Stiffness improvement methods and its application on design and optimization of large lens hood for space camera
Xiaoxue Gong^{1} , Lei Zhang^{2} , Lei Wei^{3} , Xuezhi Jia^{4} , Ming Xuan^{5}
^{1, 2, 3, 4, 5}Changchun Institute of Optics, Fine Mechanics and Physics, Chinese Academy of Sciences, Changchun, 130033, China
^{1, 3}University of Chinese Academy of Sciences, Beijing, 100039, China
^{2, 4, 5}Chang Guang Satellite Technology Ltd. Co., Changchun, 130000, China
^{2}Corresponding author
Journal of Vibroengineering, Vol. 20, Issue 7, 2018, p. 2668-2679.
https://doi.org/10.21595/jve.2018.19131
Received 15 September 2017; received in revised form 1 May 2018; accepted 16 June 2018; published 15 November 2018
As an essential part of optical system, lens hoods consisting of shells and plates are designed mainly to protect optical system from unexpected light. Except for such basic function, the hood proposed in this paper has to load several subassemblies and will be applied in high-resolution and wild field-of-view space camera with strict mass limitation, which makes effective mechanical reinforcement and lightweight of hood quite necessary. To meet such requirements, stiffness improvement methods is promoted in this paper to help improve the constraint fundamental frequency and decide the areas where subassemblies can be placed. Subsequently, optimization on key sizes of the hood proceeds to achieve a higher fundamental frequency and a lower weight. Finally, a prototype is fabricated based on the optimal design and a sweep test is held to verify the analytical fundamental frequency. The prototype has large external dimensions (1960×1640×2055 mm) but weighs only 33.5 kg when loading several subassemblies which totally weight 15.95 kg. Sweep test indicates that experimental constraint fundamental frequency is 36.82 Hz. All the parameters coincide with that of theoretical design well. The whole work of this paper provides a worthwhile method to the design of lens hood with large external dimensions and high specific stiffness in space camera. Since the lens hood is a typical plate and shell structure, the method, design and optimization process in this paper may also be helpful to the plate and shell structure in which stiffness and lightweight are highly required.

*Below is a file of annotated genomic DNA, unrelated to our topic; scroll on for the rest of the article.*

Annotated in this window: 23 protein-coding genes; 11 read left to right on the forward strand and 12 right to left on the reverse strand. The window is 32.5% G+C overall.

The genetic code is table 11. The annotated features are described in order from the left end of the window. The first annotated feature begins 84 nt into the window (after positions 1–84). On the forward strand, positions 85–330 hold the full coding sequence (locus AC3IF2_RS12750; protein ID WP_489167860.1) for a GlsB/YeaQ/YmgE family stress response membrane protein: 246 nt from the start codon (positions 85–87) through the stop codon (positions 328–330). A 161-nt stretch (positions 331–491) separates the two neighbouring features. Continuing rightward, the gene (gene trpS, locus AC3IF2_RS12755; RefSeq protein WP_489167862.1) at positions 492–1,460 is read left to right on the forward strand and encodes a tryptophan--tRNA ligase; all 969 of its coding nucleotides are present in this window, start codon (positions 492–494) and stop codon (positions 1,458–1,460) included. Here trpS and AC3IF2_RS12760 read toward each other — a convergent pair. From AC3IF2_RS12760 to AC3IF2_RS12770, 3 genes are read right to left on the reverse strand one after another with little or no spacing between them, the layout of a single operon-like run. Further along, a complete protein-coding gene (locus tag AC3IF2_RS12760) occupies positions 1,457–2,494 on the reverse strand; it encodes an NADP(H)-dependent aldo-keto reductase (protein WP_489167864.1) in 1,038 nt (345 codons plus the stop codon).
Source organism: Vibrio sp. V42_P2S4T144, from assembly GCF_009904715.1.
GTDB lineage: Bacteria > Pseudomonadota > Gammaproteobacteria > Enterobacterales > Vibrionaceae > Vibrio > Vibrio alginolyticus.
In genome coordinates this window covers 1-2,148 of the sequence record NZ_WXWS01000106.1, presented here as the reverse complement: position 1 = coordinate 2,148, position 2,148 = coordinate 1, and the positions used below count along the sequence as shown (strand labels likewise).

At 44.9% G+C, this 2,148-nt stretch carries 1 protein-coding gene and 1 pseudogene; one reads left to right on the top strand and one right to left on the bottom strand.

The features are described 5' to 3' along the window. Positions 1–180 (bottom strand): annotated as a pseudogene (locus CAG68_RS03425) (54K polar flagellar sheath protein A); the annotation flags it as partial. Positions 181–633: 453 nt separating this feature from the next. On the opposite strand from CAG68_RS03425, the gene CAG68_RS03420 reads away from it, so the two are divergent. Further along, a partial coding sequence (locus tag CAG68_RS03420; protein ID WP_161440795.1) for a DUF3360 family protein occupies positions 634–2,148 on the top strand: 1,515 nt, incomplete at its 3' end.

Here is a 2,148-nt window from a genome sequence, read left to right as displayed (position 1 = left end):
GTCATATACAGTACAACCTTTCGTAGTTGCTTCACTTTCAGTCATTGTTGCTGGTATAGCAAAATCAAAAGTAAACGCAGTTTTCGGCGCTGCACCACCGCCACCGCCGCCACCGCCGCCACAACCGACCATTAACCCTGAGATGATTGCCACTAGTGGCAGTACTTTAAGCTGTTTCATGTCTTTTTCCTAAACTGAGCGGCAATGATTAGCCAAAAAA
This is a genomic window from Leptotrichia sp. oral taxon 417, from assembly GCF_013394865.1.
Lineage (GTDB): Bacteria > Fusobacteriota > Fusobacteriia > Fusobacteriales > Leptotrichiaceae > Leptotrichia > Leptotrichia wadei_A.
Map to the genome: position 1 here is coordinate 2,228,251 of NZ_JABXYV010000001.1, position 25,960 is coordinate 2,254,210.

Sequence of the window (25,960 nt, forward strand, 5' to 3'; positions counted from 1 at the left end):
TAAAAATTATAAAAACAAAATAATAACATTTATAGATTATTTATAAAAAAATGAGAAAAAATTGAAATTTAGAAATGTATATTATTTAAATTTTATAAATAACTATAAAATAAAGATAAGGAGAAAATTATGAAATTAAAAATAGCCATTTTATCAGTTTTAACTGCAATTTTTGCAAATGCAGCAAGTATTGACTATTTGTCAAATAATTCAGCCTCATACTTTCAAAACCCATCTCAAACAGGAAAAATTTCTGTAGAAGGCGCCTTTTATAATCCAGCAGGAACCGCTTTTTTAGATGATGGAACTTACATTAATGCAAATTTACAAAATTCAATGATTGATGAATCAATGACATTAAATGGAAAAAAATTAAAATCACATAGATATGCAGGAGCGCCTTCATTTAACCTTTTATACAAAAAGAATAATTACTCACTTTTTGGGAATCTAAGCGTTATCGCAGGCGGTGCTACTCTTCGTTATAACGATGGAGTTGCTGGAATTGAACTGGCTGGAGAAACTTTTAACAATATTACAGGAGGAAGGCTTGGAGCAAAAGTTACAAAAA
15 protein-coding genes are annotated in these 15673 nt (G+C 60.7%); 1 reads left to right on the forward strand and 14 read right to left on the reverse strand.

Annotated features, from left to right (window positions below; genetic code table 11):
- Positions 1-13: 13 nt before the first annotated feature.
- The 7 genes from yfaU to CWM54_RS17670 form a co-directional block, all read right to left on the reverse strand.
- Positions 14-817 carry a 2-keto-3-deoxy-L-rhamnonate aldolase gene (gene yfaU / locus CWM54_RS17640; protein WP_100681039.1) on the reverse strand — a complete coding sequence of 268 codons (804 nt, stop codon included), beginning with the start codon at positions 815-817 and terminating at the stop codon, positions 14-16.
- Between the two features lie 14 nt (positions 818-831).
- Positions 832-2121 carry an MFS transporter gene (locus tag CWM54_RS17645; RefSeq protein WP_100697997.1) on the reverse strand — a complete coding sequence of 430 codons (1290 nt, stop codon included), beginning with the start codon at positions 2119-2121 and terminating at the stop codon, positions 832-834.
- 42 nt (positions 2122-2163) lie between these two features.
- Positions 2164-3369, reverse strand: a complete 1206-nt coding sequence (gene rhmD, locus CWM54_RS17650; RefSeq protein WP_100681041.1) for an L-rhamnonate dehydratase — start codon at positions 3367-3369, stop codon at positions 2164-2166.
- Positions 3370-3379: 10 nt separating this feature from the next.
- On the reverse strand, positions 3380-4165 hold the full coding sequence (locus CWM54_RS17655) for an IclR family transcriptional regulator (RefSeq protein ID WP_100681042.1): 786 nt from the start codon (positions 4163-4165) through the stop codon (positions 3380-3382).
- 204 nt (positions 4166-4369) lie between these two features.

Keywords: stiffness improvement, lens hood, space camera, constraint fundamental frequency, subassemblies.
1. Introduction
Lens hood, which is mainly used to protect optics from unwanted light, plays an indispensable role in space camera. For the optical remote sensing satellite with high resolution and Wild Field-Of-View (WFOV) researched in this paper, the design of lens hood becomes more complicated. Owing to the expensive launching cost and extreme launching condition, lightweight and stiffness improvement become higher demanded [1, 2]. However, lightweight and stiffness are on the contrary to each other since increment of one will always lead to decrement of the other, so reasonable balance between them two becomes a challenging work.